The 18th annual Villages Art League Artist Showcase drew steady streams of art lovers to the Savannah Center all day on Saturday. Co-sponsored by the VAL and the Recreation Department, admission was free, and the large event attracted visitors from as far away as Tampa, West Palm Beach and New York.
While many of the visitors came for the entertainment value of viewing local artists’ work, others made good use of the day to purchase original works of art for their homes and for holiday gifting.
“I love going to all the Villages art shows,” Charlotte Villager Teresa Cavanaugh said. “We are so blessed. I enjoy the paintings, the clay work, the sculptures and even the hand-painted clothing is always beautiful. I also love talking with the artists — such interesting, talented people. One of these days, I’m going to enroll in a class and see if I have any talent, ” she said with a smile. Her sister, Angela, from West Palm Beach, came along for the show.
Bruce Richards from Staten Island, N.Y. bought quite a few embossed note cards from colored pencil artist, Dawn Mastrodonato. He chose cards with patriotic and holiday themes.
“This is a new thing I’m doing,” Dawn, a long time resident of Village De La Vista, explained.
Her husband, Ron, was on hand to help with the exhibit and wrap purchases for customers.
Also doing a brisk business with note cards, plus small sketches and calendars, was artist Freddie Venturoni, 92. Energetic and exceedingly modest, Venturoni’s pen and ink drawings of familiar Villages scenes have become well known and sought after.
“Visitors during the Christmas season and spring break seem to like my small art items,” Venturoni said, “because they can easily pack several to take home in their luggage. They make affordable Villages souvenirs and gifts.” Venturoni was thrilled to be among eleven artists chosen to paint murals for the new Rohan Recreation Center on SR 44 at the southern border of the community. “Everyone else’s murals are in color — I never thought they’d want my black and white Brownwood ink sketch.”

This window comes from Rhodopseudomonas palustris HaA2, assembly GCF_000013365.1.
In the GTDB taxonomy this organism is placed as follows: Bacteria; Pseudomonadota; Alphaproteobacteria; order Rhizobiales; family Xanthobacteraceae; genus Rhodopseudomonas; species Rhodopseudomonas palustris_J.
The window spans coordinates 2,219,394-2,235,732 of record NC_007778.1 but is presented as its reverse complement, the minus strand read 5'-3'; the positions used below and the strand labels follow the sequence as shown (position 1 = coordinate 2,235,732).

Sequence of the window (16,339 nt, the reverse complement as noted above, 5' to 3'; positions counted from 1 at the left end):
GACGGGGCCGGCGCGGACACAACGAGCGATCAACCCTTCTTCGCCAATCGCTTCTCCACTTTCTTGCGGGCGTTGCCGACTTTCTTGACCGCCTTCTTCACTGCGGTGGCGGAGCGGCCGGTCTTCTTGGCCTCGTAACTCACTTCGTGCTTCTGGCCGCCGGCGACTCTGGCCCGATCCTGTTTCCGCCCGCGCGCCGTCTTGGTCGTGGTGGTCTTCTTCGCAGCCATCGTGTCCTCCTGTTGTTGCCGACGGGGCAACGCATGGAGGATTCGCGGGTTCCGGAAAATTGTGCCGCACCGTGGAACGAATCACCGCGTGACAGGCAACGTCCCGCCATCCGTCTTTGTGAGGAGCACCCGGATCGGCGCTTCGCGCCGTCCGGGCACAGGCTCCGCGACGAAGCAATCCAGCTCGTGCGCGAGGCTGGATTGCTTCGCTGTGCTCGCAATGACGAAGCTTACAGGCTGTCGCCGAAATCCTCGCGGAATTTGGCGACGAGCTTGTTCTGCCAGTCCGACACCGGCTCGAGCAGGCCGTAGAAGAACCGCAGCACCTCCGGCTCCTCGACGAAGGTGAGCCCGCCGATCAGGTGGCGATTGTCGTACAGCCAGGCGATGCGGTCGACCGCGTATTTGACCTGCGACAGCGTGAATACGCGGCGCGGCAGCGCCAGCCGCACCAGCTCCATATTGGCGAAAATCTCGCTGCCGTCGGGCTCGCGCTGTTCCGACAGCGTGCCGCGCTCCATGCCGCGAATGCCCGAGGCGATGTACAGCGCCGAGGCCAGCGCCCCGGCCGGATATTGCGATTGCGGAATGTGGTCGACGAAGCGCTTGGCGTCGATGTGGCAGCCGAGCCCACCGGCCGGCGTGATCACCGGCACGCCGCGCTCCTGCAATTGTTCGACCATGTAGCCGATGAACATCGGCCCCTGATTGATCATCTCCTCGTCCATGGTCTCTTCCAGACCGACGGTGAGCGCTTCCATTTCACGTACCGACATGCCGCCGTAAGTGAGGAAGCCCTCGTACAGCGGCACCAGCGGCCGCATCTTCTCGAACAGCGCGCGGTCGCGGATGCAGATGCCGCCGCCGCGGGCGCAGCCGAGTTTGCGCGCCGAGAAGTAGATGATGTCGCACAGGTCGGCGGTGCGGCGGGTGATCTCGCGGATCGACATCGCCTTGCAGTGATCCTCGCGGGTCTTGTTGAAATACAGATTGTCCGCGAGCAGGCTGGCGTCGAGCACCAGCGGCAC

Judy Kimmel’s exhibit was a study in contrasts. Next to her large watercolor paintings of bright red hibiscus flowers and poppies were smaller ocean-themed collages which included real sea shells and coral pieces.
“I usually paint my red flowers in pairs,” the Village of Pennecamp resident said, “and sometimes people buy two paintings to group. It seems each time I paint, the palette colors come out slightly different — so if two pictures aren’t painted together, they just don’t quite match perfectly.”
Sharon K. Wilson displayed her beautiful “abstract realism” works using alcohol ink, and also showed exquisite watercolor paintings. Wearing bright blue to match some of her art, Wilson told browsers she likes to work with the quick drying ink, but achieves softer affects blending her watercolors.
Wilson’s fellow Santo Domingo Village neighbor, Connie Gray, was showing interesting mixed media collage paintings a nd watercolors. “Different textures make these collages dimensional,” Gray explained. “You’ll find bits and pieces of common materials in my pictures — I never throw anything away if I can use it.” Her colorful scenic garden art had corrugated cardboard and even plastic chips cut from shower curtain material. Jane Bosack’s large Caribbean beach scene paintings could easily find a home over someone’s sofa or dining table, transforming the room into an island paradise. The Bonnybrook resident loves to paint sailboats, tropical birds and beach scenes.
Hadley Villager, Paula C. Lapp, loves “happy” orange. She showed a variety of oil paintings with orange sunsets, among other color schemes. Lapp paints from life, from photographs and even m agazine clippings. ” These are paintings of Brazil, the Appalachian Mountains, lakes, a cornfield — it doesn’t matter as long as it catches my eye.” One visitor commented how she loved the sun’s rays filtering over a mountain top. “You caught this at just the right moment,” she told the artist.
Folks wandered by Norma Parcell’s peaceful nature scenes just as a Christmas Carol about Peace on Earth was being played. Among the calm oil and acrylic painting themes in the Tall Trees Village resident’s corner were an old barn; a snowy lake scene with red houses reflected in the placid water, and shrimp boats.
“People like to put my work in quiet rooms,” Parcell said — “dens, bedrooms, halls.” Her paintings of Holstein cows are also popular. “I grew up a farm girl,” she revealed, “milking cows before school. We had Holsteins back in Indiana. Someone even had me do a large cow mural for them.” There were four cows in a painting on display at the art show. “I call them ‘Tom, Dick , Harry and Bessie,'” she said.